Thursday, November 14, 2013

Fig, rehomed

The fig has a new home. I did not want to let it overwinter in its current container, which it had outgrown, yet again. So I rootpruned it as I do every year, but this time transplanted it at last ( years?) to a larger pot. It still had all its leaves, and ideally it should have been done once they'd dropped. I don't advise following my example. While this cold weather is perfect for the job, all its leaves mean it's still in active food production mode, so chances of shock are high.

Looks a bit stumpy.


  1. Fig will be fine, I'm sure. I can't wait to see the new, bigger terrace in full slap, bursting with greenery : ) Will you be applying a dash of that fabulous 66SF rouge?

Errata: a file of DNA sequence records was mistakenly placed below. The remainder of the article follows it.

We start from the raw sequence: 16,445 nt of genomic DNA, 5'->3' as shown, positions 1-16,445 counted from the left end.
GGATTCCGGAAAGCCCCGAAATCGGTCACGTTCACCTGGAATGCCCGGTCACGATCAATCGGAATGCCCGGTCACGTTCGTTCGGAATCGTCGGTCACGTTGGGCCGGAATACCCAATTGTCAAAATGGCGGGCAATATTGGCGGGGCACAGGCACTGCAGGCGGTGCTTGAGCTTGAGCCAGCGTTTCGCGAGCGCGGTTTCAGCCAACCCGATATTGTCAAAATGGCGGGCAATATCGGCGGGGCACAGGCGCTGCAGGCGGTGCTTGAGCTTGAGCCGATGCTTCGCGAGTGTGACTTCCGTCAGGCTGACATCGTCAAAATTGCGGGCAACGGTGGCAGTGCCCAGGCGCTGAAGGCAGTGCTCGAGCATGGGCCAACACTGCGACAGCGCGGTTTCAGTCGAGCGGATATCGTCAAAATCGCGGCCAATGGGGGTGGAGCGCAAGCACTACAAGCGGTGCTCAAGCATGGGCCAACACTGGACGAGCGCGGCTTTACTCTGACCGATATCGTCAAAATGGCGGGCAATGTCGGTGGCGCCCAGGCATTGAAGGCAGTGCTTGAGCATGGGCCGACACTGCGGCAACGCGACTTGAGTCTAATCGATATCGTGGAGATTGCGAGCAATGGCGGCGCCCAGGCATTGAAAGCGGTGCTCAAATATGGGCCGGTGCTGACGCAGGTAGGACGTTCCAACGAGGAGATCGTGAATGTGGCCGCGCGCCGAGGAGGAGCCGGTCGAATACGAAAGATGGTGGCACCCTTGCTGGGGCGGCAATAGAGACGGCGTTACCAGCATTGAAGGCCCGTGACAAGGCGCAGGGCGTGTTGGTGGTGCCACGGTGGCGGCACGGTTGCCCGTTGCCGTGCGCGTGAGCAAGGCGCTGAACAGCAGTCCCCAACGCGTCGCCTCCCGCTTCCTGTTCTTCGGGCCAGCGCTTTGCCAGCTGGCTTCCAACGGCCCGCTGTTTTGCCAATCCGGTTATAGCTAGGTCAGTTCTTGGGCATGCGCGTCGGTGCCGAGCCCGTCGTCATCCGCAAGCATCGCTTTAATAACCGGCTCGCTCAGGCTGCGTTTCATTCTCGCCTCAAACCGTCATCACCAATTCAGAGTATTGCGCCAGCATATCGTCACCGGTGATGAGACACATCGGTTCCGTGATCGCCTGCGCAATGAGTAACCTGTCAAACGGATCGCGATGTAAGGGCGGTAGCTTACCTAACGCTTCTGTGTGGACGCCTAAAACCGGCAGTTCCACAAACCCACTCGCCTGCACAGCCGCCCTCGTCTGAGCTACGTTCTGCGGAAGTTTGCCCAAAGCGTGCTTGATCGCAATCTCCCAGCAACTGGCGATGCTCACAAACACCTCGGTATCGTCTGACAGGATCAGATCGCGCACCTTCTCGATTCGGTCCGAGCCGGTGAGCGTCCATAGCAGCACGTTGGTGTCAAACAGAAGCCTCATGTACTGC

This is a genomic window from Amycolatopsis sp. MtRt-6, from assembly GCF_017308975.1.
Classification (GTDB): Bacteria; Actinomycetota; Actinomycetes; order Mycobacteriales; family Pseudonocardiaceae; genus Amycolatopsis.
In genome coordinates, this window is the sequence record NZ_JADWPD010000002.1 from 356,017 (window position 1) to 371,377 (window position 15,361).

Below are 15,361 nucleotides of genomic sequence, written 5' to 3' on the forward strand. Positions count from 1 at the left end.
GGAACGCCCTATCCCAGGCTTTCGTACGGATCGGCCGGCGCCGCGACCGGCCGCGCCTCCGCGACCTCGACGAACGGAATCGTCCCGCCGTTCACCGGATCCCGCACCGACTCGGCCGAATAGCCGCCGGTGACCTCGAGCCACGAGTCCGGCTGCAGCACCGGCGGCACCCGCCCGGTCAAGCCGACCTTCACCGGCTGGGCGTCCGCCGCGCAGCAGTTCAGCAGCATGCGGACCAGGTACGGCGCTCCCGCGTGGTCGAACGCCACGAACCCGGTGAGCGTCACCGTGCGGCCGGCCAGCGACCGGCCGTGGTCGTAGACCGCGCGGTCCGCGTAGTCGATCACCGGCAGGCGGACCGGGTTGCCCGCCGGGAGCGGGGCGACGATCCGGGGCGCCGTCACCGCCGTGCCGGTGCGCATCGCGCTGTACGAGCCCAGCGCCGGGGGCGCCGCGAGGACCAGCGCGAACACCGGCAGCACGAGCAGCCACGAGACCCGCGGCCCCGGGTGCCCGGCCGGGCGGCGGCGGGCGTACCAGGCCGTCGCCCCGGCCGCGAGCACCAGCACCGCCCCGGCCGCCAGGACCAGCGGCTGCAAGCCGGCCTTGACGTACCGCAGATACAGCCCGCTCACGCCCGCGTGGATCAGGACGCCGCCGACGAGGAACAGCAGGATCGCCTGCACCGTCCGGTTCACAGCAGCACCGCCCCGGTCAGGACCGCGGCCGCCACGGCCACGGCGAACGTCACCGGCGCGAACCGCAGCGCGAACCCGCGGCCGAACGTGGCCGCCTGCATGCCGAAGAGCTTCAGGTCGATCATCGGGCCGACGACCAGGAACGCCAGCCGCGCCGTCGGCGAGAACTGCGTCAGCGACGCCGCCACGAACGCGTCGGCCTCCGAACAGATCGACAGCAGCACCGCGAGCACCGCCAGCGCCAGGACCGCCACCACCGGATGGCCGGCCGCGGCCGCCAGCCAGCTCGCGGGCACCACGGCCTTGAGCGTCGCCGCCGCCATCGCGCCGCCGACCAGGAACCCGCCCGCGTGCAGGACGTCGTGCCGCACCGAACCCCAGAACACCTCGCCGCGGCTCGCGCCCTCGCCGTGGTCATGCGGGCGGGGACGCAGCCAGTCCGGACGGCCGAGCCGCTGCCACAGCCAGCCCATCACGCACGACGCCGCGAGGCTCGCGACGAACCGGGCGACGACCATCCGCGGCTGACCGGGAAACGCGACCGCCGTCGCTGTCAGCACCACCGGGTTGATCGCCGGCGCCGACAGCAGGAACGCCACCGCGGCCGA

2. The fig looks good in its new home, and I am sure it will thrive there -- and after 7 years, it has earned a little bigger pot, don't you think?

  3. I hate to even ask for fear of tempting fate, do you keep your terra cotta pots from cracking in the winter? I've had good luck with glazed pots that have the classic wider at the top shape, but my terra cotta left outside all winter at least splinters and sometimes cracks badly.

    1. I just tell them that if they crack, they will be sorry. One must be firm.

    2. But I don't know why they don't all crack. They just don't. Occasionally, of course, one does, but it's a loss that I can deal with - so far. Who knows. Maybe the new space will be different.

      I do find Italian-made pots to be more durable.


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